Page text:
Skip to main content

How Does an Exclusion Clause Affect the Insurer’s Duty to Defend?

By Jennifer Singh

In Jack-O’s Sorts Bar v. US Liability Insurance Co., 2023 ONSC 5925, United States Liability Insurance Company (“the insurer”) brought a summary judgment motion to determine whether it had a duty to defend Jack-O’s Sorts Bar and the bar’s owner, Harold Douglas Eakins (“the insureds”), in a personal injury claim.

The court determined that the Insurer did not have a duty to defend, given that the events of the incident fell within an exclusion clause of the policy.


The plaintiff, Guy Kelloway, alleged that he suffered personal injuries when he was overserved at Jack-O’s Sorts Bar and subsequently fell off of his barstool. The plaintiff then alleges that the owner of the bar, Mr. Eakins, forcibly removed him from the bar, verbally and physically assaulting him.

The plaintiff’s statement of claim made several allegations of negligence, most relating to overserving alcohol to the plaintiff, but Paragraph 7(l) of the statement of claim alleges: “in the alternative, Doug intentionally assaulted and battered Guy”. At paragraph 18, the plaintiff alleges Mr. Eakins’ actions “amount to an assault and battery” upon the plaintiff.

While it was undisputed that many of the plaintiff’s claims fell within those that could be covered within the insurance policy, the Insurer relied upon a broadly worded exclusion clause which denied a duty to defend where the action is in consequence of or “in any way involving” assault or battery, in denying coverage to the Insureds.

The Insureds commenced a third-party claim against the Insurer, seeking “contribution and indemnity” pursuant to the Negligence Act and in “common law” regarding the denial of a duty to defend and indemnify.

At the eve of trial, the plaintiff filed an Amended Statement of Claim in an attempt to trigger the Insurer’s duty to defend, however the amendments ultimately did not change the Insurer’s position.

The applicable commercial general liability policy included an “Assault or Battery Exclusion”, which indicated that the insurance did not apply to:

Any “actions”, claim or demand based upon any actual or alleged “assault” or “battery”, or out of any act of omission in connection with the prevention or suppression of any “assault” or “battery”, including the use of reasonable force to protect persons or property…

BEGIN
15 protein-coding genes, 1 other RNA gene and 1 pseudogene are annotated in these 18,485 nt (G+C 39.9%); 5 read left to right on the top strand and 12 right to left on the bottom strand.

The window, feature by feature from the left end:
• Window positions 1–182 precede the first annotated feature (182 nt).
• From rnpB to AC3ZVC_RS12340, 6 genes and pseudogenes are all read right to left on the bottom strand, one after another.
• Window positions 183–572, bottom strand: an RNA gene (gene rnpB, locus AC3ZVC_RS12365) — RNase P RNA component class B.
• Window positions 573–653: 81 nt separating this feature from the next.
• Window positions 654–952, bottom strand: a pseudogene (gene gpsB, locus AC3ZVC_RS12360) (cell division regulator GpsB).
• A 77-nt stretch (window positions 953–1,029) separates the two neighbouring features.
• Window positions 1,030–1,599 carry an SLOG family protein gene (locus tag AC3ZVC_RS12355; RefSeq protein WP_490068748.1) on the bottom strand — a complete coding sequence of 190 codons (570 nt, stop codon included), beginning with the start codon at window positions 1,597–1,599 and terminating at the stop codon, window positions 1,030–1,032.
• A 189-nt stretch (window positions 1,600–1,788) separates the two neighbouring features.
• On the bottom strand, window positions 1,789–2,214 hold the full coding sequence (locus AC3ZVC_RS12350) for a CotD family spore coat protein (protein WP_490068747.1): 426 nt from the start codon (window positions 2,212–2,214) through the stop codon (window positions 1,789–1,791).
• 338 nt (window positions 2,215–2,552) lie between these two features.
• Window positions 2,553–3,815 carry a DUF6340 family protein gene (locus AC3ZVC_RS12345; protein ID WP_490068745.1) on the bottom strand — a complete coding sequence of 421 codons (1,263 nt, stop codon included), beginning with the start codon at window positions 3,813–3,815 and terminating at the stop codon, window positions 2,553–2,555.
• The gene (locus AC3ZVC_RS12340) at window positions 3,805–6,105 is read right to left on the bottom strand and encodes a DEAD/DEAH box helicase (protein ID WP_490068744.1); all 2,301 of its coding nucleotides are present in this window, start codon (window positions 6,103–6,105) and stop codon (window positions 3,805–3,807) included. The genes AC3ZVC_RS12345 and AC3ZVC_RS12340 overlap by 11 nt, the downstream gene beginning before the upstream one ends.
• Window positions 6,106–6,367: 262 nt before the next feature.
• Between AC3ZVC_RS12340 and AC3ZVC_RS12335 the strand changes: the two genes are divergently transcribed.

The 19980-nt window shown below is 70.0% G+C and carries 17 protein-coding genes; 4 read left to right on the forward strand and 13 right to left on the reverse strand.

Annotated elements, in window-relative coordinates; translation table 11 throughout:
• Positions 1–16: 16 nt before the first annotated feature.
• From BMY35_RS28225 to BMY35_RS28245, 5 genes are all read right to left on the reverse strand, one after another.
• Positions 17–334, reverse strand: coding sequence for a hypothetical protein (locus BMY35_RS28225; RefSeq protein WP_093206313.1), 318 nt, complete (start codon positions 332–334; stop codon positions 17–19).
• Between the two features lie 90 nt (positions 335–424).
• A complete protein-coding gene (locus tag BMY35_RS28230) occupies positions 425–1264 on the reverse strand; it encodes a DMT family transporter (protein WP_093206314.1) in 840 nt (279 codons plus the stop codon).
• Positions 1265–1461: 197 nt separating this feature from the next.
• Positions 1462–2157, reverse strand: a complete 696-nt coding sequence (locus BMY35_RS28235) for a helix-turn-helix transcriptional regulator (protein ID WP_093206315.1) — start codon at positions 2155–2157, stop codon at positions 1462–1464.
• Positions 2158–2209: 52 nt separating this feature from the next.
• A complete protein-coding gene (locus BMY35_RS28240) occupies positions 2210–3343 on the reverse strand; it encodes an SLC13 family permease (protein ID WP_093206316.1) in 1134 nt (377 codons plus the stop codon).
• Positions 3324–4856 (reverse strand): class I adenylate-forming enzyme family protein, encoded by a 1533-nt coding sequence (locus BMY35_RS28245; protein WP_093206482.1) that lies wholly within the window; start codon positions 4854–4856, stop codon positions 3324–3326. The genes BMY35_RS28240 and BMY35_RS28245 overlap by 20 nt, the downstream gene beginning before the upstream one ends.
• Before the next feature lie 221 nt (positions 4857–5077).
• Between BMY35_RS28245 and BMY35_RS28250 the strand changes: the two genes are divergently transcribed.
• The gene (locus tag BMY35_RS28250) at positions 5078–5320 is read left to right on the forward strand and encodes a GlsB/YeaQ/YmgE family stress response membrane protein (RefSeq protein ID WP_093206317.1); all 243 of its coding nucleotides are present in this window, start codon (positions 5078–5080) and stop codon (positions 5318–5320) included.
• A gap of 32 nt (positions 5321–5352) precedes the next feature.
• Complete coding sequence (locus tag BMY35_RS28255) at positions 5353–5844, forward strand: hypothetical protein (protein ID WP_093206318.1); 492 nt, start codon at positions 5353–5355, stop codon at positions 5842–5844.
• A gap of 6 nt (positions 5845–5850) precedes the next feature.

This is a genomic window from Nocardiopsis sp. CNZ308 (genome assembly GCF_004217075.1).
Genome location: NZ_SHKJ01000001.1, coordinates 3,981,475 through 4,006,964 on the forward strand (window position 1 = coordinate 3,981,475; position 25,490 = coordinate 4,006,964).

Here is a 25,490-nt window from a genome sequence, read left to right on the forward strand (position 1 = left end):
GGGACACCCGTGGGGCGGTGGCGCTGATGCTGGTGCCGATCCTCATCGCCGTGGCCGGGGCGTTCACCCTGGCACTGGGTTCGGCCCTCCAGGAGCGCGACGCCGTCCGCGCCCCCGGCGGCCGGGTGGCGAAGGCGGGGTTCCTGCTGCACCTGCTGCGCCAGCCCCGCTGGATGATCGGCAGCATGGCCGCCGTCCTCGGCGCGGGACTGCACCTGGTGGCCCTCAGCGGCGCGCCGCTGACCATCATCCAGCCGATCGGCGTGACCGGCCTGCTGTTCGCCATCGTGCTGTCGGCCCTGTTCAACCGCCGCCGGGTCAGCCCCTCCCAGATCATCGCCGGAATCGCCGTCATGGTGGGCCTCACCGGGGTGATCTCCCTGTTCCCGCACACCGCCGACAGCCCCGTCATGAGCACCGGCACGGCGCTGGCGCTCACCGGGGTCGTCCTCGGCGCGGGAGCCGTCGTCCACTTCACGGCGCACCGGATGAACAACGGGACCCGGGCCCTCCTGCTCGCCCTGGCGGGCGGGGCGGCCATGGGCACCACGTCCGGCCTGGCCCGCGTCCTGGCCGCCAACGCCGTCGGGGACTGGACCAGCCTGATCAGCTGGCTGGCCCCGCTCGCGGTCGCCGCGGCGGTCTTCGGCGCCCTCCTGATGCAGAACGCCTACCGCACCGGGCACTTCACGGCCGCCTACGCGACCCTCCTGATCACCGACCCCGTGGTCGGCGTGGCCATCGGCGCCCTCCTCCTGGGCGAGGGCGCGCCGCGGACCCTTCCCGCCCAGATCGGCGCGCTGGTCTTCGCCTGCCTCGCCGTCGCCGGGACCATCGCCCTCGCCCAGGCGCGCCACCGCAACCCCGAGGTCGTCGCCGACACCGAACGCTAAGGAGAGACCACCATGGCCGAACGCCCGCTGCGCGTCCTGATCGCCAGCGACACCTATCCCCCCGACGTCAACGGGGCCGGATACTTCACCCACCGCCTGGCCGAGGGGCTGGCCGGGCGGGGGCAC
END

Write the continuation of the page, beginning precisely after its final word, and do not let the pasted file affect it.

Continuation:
This exclusion applies to all “bodily injury”… sustained by any person, including emotional distress and mental anguish, arising out of, directly or indirectly result from, in consequence of, or in any way involving “assault” or “battery”… arising out of or caused in whole or in part by negligence or other wrongdoing with respect to…

The exclusion clause defined the terms “assault” and “battery” as follows:

“Assault” means the threat of, or use of force on another that causes that person to have apprehension of imminent harmful or offensive conduct, whether or not the threat or use of threat or use of force is alleged to be negligent, intentional or criminal in nature. 

“Battery” means negligent or intentional physical contact with another without consent that results in physical or emotional injury.


The court noted that a coverage matter, such as this, was typically addressed by way of an application proceeding separate from the underlying tort action. However, a summary judgment motion was suitable, given that the determination of a duty to defend is document driven, derived from the pleadings and interpretation of the policy of insurance.

It is well-established that the pleading against the insured is what triggers the duty to defend. If the facts alleged in the pleading, if proven, would require the Insurer to indemnify, then the insurer has a duty to defend [1]. It is further established that the court should read a contract as a whole and give effect to clear policy language.

The insureds took the position that the plaintiff’s allegation of a fall from the barstool is severable from the uncovered claims (the alleged assault or battery). However, the court noted that the fall from the barstool caused Mr. Eakins to remove the plaintiff from the premises, therefore the incidents were linked. As the defined terms of “assault” or “battery” need only be part of the chain of events leading to the claimant’s injuries, any injuries arising out of the chain of events would not be covered as a result of the exclusions clause.


The court determined that summary judgment must be granted in favour of the Insurer, and dismissed the third party claim as against the Insurer. The court held that the pleadings of negligence could not be severed from the chain of events that were excluded under the exclusion clause.

[1] Panasonic Eco Solutions Canada Inc. v. XL Specialty Insurance Company, 2021 ONCA 612